Fukushima I Nuclear Power Plant http://en.wikipedia.org/wiki/Fukushima_I_Nuclear_Power_Plant
Daiichi Reactor Design http://www.anengineerindc.com/2011/03/daiichi-reactor-design.html
Fukushima Daiichi 1 http://nirs.org/reactorwatch/accidents/Fukushimafactsheet.pdf
Reactor / Design / Size / Commercial / Date of Operation
Fukushima I-1 General Electric Mark I BWR 439MW March 1971
Fukushima I –2 General Electric Mark I BWR 760 MW July 1974
Fukushima I – 3 General Electric Mark I BWR 760 MW March 1976 – PLUTONIUM
Fukushima I – 4 General Electric Mark I BWR 760 MW October 1978
Fukushima I – 5 General Electric Mark I BWR 760 MW April 1978
Fukushima I – 6 General Electric Mark II BWR 1067 MW October 1979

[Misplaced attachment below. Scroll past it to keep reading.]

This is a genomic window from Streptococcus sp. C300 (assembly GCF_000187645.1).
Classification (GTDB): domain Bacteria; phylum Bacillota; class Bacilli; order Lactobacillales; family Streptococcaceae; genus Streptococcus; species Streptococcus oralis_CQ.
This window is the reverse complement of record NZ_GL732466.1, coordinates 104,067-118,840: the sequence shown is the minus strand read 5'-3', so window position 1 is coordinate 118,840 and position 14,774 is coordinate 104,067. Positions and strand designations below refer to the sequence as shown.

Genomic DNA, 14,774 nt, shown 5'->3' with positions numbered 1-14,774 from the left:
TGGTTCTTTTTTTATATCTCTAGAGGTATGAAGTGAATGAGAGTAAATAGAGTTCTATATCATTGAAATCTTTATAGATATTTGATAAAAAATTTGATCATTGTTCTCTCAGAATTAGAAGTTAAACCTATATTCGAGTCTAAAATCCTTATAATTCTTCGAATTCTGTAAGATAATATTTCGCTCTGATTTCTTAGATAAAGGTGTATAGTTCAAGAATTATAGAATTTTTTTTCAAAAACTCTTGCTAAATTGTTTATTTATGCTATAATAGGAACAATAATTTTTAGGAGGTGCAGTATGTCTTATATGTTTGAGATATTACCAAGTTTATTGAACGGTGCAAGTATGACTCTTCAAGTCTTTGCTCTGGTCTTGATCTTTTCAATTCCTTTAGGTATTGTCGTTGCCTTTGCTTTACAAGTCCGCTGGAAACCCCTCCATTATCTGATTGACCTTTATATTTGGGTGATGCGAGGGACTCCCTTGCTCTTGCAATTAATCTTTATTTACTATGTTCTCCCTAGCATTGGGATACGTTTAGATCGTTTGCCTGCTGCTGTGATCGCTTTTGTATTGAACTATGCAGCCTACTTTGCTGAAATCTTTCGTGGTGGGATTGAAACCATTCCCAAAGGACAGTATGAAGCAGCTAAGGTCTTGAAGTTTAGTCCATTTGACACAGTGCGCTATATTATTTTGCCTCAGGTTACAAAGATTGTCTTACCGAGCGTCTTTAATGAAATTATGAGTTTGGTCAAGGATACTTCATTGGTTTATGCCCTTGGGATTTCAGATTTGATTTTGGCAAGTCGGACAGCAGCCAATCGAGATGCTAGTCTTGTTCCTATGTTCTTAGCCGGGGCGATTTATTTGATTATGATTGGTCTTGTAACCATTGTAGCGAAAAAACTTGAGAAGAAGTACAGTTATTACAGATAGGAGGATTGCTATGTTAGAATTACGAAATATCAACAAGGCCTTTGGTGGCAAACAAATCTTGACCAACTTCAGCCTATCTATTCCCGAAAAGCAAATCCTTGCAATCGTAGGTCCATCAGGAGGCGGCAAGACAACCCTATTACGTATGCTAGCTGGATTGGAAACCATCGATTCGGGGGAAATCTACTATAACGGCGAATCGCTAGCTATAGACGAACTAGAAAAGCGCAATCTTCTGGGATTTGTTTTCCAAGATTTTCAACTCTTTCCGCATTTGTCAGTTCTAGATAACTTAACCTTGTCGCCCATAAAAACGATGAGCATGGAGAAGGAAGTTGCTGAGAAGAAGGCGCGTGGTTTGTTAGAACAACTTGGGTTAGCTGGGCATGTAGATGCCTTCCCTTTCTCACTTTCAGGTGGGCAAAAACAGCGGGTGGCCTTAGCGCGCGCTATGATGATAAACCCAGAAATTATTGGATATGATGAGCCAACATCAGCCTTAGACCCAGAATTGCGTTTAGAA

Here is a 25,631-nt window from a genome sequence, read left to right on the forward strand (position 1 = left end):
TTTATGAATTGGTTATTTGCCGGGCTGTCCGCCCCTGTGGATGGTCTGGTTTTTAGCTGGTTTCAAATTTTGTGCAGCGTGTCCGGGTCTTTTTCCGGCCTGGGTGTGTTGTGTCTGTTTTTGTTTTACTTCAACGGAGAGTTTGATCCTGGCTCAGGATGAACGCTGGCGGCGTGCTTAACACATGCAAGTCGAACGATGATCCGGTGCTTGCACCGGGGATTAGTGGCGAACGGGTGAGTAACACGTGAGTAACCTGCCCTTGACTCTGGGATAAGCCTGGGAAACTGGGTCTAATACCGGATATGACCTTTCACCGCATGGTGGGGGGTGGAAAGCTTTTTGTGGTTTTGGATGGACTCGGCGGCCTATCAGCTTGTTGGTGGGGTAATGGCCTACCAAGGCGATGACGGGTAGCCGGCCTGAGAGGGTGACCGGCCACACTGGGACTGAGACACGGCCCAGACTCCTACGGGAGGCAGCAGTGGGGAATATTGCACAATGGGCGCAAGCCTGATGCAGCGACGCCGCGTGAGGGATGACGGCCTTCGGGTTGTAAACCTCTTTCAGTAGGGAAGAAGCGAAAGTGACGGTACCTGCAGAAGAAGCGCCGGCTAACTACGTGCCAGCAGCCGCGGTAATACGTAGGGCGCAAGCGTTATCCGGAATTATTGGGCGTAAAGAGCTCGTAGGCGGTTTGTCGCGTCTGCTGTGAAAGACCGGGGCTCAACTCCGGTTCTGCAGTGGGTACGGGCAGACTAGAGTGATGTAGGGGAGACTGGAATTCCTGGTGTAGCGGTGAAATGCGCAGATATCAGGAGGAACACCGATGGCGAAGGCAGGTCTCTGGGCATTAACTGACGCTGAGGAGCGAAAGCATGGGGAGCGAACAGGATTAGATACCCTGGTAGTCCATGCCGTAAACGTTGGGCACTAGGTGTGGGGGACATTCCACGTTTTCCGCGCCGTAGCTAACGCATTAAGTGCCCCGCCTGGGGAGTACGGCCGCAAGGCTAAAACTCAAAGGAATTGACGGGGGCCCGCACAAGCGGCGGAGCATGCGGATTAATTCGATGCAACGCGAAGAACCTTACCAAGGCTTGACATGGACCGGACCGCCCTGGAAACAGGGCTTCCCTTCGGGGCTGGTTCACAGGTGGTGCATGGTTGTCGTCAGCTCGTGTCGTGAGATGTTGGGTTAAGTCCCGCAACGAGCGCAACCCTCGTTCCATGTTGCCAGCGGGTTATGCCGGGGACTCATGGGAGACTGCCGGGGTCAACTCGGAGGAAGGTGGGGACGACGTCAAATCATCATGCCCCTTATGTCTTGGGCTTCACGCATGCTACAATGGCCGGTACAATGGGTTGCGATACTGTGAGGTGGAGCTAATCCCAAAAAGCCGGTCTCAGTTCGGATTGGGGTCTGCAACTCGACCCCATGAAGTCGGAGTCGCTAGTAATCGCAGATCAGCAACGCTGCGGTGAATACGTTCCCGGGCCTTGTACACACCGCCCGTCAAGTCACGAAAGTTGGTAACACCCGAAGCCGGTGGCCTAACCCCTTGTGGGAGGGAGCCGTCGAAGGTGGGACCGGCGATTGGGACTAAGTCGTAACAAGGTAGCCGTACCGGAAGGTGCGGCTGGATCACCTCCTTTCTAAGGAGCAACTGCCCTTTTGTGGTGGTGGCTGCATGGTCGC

#Danger of Losing Control of the Reactor Is Greater with MOX http://www.nirs.org/reactorwatch/mox/puupdat4.txt
Conventional LWRs are designed to decrease the reactivity when the temperature rises.
- But when using Pu-239 as fuel, heating of the core from an increase in reaction rate tends to increase the reaction rate still further.
This is called the positive temperature coefficient of reactivity, meaning there is a danger of losing control of the reactor by accelerated chain reaction of fissioning.